Today is a very emotional day in this country.  Some are feeling validated and joyous, but many others are overwhelmed by fear, confusion, and sadness.  I know there are reasons that the election happened the way it did.  I know that people voted for Trump because of strong beliefs and ideas that they didn't want to compromise on.  And while I can't agree with the decision, it was within those individual's rights to make the choice they did.  I'm not going to attack those people.  I'm not going to add fuel to a fire I already see blazing around me.  What I am going to do is try to explain the fear.  I want people to understand why, for many in this country, this election has left such terror in its wake.  I don't think there can be any kind of healing in this nation until this fear is fully addressed...and validated.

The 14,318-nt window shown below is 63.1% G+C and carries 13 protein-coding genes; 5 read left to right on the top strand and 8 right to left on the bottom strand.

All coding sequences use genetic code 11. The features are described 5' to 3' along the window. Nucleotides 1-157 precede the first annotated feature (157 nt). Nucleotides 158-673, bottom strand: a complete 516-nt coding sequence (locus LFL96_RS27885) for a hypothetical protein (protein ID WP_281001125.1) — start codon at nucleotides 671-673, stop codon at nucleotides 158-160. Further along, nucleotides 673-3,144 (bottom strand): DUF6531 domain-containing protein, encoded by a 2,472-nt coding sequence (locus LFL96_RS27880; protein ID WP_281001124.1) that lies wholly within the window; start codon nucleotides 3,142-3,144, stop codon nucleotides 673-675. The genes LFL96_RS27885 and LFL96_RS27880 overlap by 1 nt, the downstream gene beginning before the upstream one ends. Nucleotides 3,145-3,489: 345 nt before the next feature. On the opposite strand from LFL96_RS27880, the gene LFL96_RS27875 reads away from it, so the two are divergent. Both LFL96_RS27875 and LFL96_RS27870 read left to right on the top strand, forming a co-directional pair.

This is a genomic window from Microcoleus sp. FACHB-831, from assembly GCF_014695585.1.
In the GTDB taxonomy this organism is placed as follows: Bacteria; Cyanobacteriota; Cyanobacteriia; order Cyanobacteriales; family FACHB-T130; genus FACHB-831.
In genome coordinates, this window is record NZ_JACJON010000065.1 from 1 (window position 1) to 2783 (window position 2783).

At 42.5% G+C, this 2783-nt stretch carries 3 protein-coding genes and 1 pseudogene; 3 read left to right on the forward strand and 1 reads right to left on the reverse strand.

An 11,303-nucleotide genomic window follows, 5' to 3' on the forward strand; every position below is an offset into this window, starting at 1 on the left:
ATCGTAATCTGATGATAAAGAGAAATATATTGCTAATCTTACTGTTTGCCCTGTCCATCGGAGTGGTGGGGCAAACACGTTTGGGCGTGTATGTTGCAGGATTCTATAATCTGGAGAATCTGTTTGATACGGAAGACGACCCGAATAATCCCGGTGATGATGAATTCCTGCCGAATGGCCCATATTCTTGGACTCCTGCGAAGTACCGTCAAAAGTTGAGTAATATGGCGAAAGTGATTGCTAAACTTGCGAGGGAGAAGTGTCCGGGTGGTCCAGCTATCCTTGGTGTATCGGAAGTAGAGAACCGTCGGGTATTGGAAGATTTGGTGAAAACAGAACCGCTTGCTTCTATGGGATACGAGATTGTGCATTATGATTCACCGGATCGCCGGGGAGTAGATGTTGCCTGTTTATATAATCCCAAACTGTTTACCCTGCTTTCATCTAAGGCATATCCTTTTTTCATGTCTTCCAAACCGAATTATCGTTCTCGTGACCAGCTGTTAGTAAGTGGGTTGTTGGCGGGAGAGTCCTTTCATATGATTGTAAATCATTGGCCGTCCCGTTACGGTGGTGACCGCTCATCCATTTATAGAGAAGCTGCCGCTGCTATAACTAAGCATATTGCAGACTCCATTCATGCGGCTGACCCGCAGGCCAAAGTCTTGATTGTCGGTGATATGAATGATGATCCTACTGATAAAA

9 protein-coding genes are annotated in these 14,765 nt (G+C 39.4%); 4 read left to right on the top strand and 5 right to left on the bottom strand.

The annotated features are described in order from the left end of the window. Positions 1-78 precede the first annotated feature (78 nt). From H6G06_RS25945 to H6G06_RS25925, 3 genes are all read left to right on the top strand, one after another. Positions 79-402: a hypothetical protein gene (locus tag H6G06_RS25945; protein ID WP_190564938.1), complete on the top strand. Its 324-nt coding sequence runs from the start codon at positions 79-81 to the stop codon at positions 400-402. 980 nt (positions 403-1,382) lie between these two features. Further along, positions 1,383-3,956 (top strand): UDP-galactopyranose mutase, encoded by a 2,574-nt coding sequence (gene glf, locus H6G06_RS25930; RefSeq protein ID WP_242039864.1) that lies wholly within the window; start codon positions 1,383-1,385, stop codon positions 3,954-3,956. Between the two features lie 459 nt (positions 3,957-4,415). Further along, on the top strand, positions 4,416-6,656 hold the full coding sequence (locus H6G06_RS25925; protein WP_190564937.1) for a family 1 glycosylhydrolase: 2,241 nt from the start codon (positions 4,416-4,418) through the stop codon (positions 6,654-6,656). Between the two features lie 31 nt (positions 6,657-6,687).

Last night, as I watched the results of the election begin to solidify Trump's position in the world, I was overcome by one terrifying thought.  I needed to make sure my brother was safe.  For anyone reading this who doesn't know me personally, I have a younger brother and sister, and we are all adopted.  My siblings are both African-American.  I feared for their safety last night, especially my brother's.  I still fear for his safety.  I texted him to tell him to be careful, that most likely nothing would happen right away, but that there was still a chance something could.  This fear is something that has been simmering inside of me for a very long time now.  I'm scared for him to be away from home because I can't guarantee he'll be safe, or that he won't encounter people that will look at him differently or treat him differently because of the color of his skin.  I can't guarantee he won't be the next innocent person shot in the streets.  I know my experience with this only scratches the surface of what it's like to be a member of a minority group in this country, because I myself am white and don't come face-to-face with this reality every day of my life.  The fear, though, the uncertainty, the sheer dread that people feel is something I can at least relate to, even in a small way, because there are people I love very much who I'm not sure are safe anymore.